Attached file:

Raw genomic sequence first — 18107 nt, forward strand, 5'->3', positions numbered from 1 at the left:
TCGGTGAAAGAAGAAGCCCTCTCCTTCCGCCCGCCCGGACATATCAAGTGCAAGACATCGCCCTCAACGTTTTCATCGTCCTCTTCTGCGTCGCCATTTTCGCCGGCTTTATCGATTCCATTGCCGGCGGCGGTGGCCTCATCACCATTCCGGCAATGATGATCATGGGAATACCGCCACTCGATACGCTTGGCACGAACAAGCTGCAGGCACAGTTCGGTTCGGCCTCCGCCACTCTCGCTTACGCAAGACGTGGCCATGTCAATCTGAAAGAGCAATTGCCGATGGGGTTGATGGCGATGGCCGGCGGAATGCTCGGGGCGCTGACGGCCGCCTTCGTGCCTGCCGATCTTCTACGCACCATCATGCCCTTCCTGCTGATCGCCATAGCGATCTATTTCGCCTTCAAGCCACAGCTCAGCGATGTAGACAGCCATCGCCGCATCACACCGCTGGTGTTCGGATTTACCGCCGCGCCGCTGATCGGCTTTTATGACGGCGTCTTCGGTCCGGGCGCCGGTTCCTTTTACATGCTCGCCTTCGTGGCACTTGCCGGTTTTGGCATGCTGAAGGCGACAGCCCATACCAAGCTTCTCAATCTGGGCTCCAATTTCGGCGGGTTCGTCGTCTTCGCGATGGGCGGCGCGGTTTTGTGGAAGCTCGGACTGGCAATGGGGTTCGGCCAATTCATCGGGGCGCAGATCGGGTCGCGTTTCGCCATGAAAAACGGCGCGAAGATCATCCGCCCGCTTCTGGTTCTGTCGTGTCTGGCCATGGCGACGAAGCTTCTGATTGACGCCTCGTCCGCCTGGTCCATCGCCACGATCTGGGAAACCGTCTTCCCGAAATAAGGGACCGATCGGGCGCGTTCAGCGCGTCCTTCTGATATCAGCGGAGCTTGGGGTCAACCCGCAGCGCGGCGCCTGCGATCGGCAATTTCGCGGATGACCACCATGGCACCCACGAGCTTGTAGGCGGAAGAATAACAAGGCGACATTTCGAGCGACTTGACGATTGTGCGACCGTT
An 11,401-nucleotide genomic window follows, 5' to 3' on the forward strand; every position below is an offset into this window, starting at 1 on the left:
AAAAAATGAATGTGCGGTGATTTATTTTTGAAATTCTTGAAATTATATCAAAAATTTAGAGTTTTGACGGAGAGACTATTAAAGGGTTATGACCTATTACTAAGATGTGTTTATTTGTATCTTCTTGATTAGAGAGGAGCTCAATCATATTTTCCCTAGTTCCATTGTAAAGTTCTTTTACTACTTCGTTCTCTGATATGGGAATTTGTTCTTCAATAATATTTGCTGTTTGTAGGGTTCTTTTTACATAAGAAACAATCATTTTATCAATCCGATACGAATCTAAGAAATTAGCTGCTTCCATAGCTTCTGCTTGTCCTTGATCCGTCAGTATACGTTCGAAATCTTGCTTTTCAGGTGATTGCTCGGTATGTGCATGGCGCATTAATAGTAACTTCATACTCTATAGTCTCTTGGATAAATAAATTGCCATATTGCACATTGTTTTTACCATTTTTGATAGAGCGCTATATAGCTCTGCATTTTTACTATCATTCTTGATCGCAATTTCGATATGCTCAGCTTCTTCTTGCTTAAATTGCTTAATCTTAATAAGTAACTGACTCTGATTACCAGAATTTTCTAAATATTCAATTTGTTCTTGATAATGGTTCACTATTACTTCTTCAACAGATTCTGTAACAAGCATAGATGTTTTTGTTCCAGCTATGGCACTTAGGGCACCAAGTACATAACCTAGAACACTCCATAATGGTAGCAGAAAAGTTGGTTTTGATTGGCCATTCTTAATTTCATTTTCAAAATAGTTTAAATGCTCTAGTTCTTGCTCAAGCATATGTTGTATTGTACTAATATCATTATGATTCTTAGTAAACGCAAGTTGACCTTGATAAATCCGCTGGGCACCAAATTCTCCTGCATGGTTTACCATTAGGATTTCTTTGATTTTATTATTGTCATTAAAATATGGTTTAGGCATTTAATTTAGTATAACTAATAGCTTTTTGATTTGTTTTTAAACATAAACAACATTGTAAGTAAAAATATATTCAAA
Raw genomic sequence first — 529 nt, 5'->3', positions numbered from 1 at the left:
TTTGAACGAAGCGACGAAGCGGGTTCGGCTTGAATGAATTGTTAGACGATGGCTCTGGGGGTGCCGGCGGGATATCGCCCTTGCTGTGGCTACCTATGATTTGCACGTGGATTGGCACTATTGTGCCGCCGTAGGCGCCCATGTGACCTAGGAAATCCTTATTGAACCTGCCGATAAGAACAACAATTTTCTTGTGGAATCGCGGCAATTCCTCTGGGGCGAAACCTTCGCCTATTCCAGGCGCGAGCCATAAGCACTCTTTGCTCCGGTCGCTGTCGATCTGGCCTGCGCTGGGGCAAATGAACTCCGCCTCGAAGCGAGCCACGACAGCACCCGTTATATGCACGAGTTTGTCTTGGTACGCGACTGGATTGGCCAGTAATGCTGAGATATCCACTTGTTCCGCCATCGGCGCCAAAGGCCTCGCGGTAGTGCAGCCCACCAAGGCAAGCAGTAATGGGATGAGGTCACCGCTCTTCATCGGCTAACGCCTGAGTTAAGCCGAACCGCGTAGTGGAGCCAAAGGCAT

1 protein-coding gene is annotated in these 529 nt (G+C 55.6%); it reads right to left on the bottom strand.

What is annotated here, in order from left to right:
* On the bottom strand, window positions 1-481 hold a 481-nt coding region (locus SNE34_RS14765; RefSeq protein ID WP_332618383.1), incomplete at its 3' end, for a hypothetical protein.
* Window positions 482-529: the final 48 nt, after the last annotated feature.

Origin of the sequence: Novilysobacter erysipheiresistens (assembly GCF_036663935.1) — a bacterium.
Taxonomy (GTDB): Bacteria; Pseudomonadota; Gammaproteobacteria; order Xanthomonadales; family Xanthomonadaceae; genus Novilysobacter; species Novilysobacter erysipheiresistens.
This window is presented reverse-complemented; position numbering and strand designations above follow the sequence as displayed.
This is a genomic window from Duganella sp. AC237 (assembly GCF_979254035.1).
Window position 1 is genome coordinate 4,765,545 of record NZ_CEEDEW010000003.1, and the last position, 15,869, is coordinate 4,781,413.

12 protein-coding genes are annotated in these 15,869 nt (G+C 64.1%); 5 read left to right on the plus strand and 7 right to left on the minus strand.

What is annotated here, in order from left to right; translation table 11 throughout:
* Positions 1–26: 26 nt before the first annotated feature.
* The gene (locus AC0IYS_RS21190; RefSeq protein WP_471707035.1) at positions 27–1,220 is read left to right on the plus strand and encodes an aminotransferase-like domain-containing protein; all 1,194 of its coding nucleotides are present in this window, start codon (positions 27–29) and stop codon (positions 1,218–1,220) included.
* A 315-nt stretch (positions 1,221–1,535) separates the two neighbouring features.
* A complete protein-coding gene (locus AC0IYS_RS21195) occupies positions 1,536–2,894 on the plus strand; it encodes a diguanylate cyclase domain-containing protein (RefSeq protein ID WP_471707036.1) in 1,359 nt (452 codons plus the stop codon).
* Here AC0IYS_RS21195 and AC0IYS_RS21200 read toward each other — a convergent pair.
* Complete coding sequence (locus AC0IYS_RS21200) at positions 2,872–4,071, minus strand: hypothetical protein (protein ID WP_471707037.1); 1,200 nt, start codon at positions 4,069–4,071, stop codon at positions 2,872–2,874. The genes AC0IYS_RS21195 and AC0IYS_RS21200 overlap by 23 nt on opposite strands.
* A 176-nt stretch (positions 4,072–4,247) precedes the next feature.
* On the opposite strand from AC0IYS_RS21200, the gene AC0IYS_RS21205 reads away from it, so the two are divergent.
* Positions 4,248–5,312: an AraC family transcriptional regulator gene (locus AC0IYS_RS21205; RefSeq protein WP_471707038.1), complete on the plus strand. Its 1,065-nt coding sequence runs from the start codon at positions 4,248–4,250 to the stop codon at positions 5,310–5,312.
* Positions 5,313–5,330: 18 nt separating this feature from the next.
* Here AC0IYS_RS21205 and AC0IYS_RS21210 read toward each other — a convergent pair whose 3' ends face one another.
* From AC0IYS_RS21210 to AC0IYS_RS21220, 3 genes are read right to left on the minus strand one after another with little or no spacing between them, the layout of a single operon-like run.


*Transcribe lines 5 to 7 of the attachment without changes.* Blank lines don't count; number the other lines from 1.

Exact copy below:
Raw genomic sequence first — 529 nt, 5'->3', positions numbered from 1 at the left:
TTTGAACGAAGCGACGAAGCGGGTTCGGCTTGAATGAATTGTTAGACGATGGCTCTGGGGGTGCCGGCGGGATATCGCCCTTGCTGTGGCTACCTATGATTTGCACGTGGATTGGCACTATTGTGCCGCCGTAGGCGCCCATGTGACCTAGGAAATCCTTATTGAACCTGCCGATAAGAACAACAATTTTCTTGTGGAATCGCGGCAATTCCTCTGGGGCGAAACCTTCGCCTATTCCAGGCGCGAGCCATAAGCACTCTTTGCTCCGGTCGCTGTCGATCTGGCCTGCGCTGGGGCAAATGAACTCCGCCTCGAAGCGAGCCACGACAGCACCCGTTATATGCACGAGTTTGTCTTGGTACGCGACTGGATTGGCCAGTAATGCTGAGATATCCACTTGTTCCGCCATCGGCGCCAAAGGCCTCGCGGTAGTGCAGCCCACCAAGGCAAGCAGTAATGGGATGAGGTCACCGCTCTTCATCGGCTAACGCCTGAGTTAAGCCGAACCGCGTAGTGGAGCCAAAGGCAT

1 protein-coding gene is annotated in these 529 nt (G+C 55.6%); it reads right to left on the bottom strand.